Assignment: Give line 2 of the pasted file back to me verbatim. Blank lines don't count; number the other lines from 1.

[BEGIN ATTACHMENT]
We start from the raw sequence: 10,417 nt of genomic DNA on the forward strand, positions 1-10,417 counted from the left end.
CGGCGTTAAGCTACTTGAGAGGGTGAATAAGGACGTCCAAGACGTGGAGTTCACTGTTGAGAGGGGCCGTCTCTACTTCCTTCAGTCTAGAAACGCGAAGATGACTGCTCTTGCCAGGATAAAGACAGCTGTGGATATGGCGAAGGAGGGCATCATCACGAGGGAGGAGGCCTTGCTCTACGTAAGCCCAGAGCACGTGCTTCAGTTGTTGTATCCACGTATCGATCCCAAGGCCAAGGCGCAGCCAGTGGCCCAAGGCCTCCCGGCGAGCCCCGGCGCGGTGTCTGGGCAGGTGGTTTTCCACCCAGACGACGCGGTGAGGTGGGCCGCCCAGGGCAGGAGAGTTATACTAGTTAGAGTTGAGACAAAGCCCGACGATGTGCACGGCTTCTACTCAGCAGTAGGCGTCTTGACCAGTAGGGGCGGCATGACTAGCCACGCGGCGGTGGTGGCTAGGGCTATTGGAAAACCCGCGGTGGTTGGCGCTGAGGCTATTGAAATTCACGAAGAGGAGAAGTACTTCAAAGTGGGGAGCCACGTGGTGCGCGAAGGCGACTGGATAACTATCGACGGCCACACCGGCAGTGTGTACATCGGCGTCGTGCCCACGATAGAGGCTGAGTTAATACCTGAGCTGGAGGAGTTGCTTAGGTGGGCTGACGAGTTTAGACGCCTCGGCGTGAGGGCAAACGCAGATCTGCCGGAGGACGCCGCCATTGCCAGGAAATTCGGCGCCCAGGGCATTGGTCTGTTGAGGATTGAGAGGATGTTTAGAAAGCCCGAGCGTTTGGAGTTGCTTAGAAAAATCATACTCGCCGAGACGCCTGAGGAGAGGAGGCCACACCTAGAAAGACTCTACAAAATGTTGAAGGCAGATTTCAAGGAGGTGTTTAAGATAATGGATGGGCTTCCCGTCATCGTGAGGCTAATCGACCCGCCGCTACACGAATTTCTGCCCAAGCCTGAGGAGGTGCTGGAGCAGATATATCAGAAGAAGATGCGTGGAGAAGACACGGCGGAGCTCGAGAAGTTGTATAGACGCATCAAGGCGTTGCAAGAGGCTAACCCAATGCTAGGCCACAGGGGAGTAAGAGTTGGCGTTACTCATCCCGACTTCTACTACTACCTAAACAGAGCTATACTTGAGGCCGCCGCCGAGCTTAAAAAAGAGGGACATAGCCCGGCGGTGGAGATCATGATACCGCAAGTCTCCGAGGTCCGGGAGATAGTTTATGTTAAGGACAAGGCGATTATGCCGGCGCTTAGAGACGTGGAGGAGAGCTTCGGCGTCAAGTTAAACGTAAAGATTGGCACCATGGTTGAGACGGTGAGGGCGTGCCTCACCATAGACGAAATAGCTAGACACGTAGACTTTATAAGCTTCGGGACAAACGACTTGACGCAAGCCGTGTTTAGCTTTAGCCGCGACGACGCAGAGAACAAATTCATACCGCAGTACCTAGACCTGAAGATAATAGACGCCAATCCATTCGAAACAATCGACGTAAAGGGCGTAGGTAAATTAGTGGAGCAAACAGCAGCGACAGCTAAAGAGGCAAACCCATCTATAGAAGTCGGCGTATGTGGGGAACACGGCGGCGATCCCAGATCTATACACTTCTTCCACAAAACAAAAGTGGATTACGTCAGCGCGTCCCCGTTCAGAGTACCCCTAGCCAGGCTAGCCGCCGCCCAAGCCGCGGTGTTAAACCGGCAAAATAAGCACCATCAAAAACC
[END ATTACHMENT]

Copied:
CGGCGTTAAGCTACTTGAGAGGGTGAATAAGGACGTCCAAGACGTGGAGTTCACTGTTGAGAGGGGCCGTCTCTACTTCCTTCAGTCTAGAAACGCGAAGATGACTGCTCTTGCCAGGATAAAGACAGCTGTGGATATGGCGAAGGAGGGCATCATCACGAGGGAGGAGGCCTTGCTCTACGTAAGCCCAGAGCACGTGCTTCAGTTGTTGTATCCACGTATCGATCCCAAGGCCAAGGCGCAGCCAGTGGCCCAAGGCCTCCCGGCGAGCCCCGGCGCGGTGTCTGGGCAGGTGGTTTTCCACCCAGACGACGCGGTGAGGTGGGCCGCCCAGGGCAGGAGAGTTATACTAGTTAGAGTTGAGACAAAGCCCGACGATGTGCACGGCTTCTACTCAGCAGTAGGCGTCTTGACCAGTAGGGGCGGCATGACTAGCCACGCGGCGGTGGTGGCTAGGGCTATTGGAAAACCCGCGGTGGTTGGCGCTGAGGCTATTGAAATTCACGAAGAGGAGAAGTACTTCAAAGTGGGGAGCCACGTGGTGCGCGAAGGCGACTGGATAACTATCGACGGCCACACCGGCAGTGTGTACATCGGCGTCGTGCCCACGATAGAGGCTGAGTTAATACCTGAGCTGGAGGAGTTGCTTAGGTGGGCTGACGAGTTTAGACGCCTCGGCGTGAGGGCAAACGCAGATCTGCCGGAGGACGCCGCCATTGCCAGGAAATTCGGCGCCCAGGGCATTGGTCTGTTGAGGATTGAGAGGATGTTTAGAAAGCCCGAGCGTTTGGAGTTGCTTAGAAAAATCATACTCGCCGAGACGCCTGAGGAGAGGAGGCCACACCTAGAAAGACTCTACAAAATGTTGAAGGCAGATTTCAAGGAGGTGTTTAAGATAATGGATGGGCTTCCCGTCATCGTGAGGCTAATCGACCCGCCGCTACACGAATTTCTGCCCAAGCCTGAGGAGGTGCTGGAGCAGATATATCAGAAGAAGATGCGTGGAGAAGACACGGCGGAGCTCGAGAAGTTGTATAGACGCATCAAGGCGTTGCAAGAGGCTAACCCAATGCTAGGCCACAGGGGAGTAAGAGTTGGCGTTACTCATCCCGACTTCTACTACTACCTAAACAGAGCTATACTTGAGGCCGCCGCCGAGCTTAAAAAAGAGGGACATAGCCCGGCGGTGGAGATCATGATACCGCAAGTCTCCGAGGTCCGGGAGATAGTTTATGTTAAGGACAAGGCGATTATGCCGGCGCTTAGAGACGTGGAGGAGAGCTTCGGCGTCAAGTTAAACGTAAAGATTGGCACCATGGTTGAGACGGTGAGGGCGTGCCTCACCATAGACGAAATAGCTAGACACGTAGACTTTATAAGCTTCGGGACAAACGACTTGACGCAAGCCGTGTTTAGCTTTAGCCGCGACGACGCAGAGAACAAATTCATACCGCAGTACCTAGACCTGAAGATAATAGACGCCAATCCATTCGAAACAATCGACGTAAAGGGCGTAGGTAAATTAGTGGAGCAAACAGCAGCGACAGCTAAAGAGGCAAACCCATCTATAGAAGTCGGCGTATGTGGGGAACACGGCGGCGATCCCAGATCTATACACTTCTTCCACAAAACAAAAGTGGATTACGTCAGCGCGTCCCCGTTCAGAGTACCCCTAGCCAGGCTAGCCGCCGCCCAAGCCGCGGTGTTAAACCGGCAAAATAAGCACCATCAAAAACC